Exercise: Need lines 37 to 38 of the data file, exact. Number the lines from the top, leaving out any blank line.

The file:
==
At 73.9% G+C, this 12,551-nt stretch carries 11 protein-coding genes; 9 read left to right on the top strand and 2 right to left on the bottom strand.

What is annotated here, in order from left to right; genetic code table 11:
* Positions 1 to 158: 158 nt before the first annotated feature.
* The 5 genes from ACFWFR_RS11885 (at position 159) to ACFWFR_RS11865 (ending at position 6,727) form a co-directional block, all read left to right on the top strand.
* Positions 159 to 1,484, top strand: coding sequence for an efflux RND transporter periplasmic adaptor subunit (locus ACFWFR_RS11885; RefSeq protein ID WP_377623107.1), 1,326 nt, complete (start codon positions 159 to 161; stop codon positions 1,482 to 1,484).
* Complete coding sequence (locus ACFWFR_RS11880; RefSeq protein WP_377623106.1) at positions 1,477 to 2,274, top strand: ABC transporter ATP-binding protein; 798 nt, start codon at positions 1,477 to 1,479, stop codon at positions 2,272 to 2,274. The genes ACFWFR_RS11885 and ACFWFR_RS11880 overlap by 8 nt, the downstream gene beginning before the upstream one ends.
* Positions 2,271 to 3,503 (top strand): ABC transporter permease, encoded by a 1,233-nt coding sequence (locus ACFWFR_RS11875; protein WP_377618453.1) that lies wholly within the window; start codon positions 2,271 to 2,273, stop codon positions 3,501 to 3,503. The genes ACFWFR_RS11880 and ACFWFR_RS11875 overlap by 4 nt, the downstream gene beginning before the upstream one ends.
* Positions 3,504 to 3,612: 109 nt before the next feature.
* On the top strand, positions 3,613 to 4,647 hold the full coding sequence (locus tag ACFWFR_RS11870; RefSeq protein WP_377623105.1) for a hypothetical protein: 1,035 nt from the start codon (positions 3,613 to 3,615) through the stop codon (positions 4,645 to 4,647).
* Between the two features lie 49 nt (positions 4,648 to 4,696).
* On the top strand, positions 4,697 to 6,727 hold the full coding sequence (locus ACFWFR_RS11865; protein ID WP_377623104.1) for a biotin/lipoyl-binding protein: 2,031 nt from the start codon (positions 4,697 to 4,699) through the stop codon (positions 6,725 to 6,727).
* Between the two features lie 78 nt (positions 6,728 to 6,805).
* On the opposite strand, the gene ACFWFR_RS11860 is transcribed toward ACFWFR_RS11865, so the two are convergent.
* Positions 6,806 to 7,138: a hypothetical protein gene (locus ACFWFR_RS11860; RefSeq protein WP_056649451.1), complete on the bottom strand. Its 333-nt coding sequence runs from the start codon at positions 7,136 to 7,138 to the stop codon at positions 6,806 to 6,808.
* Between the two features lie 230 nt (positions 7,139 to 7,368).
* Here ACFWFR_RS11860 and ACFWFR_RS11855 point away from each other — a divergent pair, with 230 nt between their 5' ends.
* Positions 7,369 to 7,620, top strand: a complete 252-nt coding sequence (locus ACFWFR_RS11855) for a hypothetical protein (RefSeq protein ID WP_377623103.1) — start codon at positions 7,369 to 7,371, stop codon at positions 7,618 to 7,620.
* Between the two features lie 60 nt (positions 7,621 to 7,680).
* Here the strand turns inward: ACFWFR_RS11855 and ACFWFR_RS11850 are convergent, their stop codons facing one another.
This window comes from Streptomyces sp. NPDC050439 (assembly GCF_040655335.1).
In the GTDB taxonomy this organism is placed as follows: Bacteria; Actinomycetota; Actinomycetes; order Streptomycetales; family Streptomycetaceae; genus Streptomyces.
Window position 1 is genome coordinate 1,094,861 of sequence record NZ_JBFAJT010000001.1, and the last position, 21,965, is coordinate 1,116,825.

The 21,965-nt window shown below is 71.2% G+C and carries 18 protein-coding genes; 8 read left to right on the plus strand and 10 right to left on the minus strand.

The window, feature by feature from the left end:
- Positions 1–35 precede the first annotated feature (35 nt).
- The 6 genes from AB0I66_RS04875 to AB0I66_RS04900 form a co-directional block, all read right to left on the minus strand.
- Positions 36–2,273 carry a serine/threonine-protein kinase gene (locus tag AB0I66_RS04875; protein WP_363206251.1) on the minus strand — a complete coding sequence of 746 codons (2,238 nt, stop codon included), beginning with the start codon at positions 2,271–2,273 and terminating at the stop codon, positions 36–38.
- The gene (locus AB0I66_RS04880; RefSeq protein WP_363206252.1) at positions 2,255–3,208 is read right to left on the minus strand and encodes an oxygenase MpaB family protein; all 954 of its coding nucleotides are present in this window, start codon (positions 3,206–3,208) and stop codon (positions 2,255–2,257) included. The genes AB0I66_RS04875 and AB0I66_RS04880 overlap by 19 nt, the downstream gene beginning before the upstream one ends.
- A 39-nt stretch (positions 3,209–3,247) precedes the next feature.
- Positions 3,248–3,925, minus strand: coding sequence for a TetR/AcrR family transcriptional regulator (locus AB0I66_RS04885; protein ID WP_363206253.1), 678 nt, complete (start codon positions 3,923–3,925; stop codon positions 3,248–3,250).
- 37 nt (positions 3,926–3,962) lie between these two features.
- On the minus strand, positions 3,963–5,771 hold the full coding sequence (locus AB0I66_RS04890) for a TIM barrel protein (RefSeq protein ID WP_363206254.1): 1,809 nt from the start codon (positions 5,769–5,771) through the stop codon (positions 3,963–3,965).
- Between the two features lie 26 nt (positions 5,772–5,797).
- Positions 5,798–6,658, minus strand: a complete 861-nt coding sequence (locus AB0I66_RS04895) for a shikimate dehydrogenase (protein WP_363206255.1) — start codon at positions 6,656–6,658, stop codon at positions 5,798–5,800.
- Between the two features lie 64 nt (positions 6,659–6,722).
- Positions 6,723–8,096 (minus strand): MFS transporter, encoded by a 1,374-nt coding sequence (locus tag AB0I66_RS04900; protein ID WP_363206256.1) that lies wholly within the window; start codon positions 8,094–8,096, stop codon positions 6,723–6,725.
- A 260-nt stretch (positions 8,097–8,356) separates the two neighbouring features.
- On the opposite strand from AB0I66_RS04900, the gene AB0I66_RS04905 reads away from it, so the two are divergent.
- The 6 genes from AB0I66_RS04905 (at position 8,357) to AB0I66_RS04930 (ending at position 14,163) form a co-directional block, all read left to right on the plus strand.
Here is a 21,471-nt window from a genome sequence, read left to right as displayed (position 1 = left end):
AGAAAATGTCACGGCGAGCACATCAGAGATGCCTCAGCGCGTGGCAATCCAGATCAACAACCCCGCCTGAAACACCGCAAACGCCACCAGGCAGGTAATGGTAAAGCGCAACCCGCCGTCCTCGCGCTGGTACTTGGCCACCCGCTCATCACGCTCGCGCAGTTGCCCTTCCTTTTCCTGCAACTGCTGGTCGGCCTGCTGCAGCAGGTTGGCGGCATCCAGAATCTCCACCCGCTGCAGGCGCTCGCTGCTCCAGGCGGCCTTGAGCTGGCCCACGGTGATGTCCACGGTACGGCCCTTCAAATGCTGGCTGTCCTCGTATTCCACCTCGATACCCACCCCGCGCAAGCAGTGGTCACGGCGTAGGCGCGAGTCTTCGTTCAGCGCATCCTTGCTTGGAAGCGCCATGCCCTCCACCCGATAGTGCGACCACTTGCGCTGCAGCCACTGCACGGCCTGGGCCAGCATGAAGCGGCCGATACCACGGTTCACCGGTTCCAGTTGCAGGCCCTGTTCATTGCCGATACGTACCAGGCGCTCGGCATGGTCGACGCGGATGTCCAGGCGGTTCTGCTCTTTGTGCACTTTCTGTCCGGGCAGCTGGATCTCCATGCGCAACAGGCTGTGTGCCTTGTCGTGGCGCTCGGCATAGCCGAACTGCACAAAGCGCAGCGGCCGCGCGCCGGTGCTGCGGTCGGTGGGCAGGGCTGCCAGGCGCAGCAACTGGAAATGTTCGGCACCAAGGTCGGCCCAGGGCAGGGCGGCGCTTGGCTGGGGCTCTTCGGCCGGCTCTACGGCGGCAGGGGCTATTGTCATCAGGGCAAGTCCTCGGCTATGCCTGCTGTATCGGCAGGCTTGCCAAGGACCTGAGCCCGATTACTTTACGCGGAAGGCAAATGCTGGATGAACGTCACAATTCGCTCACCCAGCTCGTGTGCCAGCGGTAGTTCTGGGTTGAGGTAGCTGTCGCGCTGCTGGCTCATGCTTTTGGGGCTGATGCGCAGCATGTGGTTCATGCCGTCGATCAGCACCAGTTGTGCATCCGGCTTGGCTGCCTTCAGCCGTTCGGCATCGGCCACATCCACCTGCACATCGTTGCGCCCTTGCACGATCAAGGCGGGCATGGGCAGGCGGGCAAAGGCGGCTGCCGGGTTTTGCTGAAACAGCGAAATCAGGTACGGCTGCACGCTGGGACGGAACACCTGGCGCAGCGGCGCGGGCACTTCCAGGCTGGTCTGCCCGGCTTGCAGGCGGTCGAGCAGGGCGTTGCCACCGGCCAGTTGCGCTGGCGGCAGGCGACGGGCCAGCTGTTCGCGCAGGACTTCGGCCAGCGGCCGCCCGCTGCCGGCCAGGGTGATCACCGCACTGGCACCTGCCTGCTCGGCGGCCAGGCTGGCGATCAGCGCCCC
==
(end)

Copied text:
- A 260-nt stretch (positions 8,097–8,356) separates the two neighbouring features.
- On the opposite strand from AB0I66_RS04900, the gene AB0I66_RS04905 reads away from it, so the two are divergent.